Explain why the early colonies had to "look to the east" rather than "to the west".

Expert Answers
rrteacher eNotes educator| Certified Educator

Early colonists had to look to the east for a number of reasons. The first was economic. Most colonies, Jamestown for example, depended on the mother country, or more accurately on the companies that founded them, for supplies and financial backing. They also had to become financially lucrative for their backers in England to justify their existence. While some were more explicitly motivated by the desire for profit than others, all of the colonies in their early stages were to some extent business ventures. 

Another reason was political. The colonies owed their legitimacy (even the Massachusetts Bay Colony, whose founders wisely took their charter with them) to the Crown. All of the colonies replicated, in some form or another, English common law, including the courts, local officials, and representative bodies. Before long, most colonies were governed by royal appointees, sent as the Crown's representative. Even the independent-minded Puritans were English subjects, and they thought of themselves in this way.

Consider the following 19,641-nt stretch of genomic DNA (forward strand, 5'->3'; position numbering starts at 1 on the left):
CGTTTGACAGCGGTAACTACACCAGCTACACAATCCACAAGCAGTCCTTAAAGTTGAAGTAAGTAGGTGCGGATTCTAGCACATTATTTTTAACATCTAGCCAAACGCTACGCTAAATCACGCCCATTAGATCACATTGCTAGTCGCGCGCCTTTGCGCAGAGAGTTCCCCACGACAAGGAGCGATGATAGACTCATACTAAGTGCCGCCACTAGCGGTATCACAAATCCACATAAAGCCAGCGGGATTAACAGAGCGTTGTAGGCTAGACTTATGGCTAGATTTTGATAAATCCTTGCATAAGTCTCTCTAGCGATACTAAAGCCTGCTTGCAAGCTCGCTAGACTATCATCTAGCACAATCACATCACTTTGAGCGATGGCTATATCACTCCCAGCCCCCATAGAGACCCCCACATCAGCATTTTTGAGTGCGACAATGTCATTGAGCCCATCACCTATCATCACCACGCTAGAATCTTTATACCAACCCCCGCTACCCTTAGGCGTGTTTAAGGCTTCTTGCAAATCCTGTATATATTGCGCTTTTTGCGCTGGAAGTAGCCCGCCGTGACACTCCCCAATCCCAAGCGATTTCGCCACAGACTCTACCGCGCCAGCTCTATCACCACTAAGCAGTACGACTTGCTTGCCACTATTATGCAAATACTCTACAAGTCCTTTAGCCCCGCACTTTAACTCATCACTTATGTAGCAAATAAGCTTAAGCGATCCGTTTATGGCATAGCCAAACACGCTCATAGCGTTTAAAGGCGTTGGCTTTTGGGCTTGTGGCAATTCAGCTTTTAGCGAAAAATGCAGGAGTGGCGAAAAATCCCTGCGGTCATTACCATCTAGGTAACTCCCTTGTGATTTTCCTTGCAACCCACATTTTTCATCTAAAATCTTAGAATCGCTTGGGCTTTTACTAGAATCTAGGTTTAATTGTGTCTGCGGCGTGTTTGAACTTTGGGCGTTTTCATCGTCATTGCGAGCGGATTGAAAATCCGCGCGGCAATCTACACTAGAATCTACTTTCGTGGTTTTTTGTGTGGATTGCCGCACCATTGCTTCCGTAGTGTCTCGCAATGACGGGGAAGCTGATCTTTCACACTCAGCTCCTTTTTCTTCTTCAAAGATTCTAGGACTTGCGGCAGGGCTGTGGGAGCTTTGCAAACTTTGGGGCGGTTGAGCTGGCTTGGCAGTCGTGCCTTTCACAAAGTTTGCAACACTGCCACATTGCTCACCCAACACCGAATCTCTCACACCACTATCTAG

Still another reason is best described as strategic. The early colonists did not know that the footholds they established in North America would be permanent. They could not count on expanding into the West--in fact, the first generations of colonists were hemmed in by Native peoples for whom "looking (facing) east," as historian Daniel Richter has put it, was a matter of necessity. This brings up another sense (as Richter explains in the book linked below) in which "looking east" was essential for the colonists. They had to immediately involve themselves in the politics and customs of Native peoples, conducting war and diplomacy on their terms, not their own. The early colonists were in no position to dictate or really even alter the realities on the ground in North America. They stepped into complex political and diplomatic situations that they had to learn to navigate in order to survive, trade, and ultimately expand. So this is another sense in which they had to "look East": they had to see things, or at least try to understand things, as American Indians did, or be destroyed.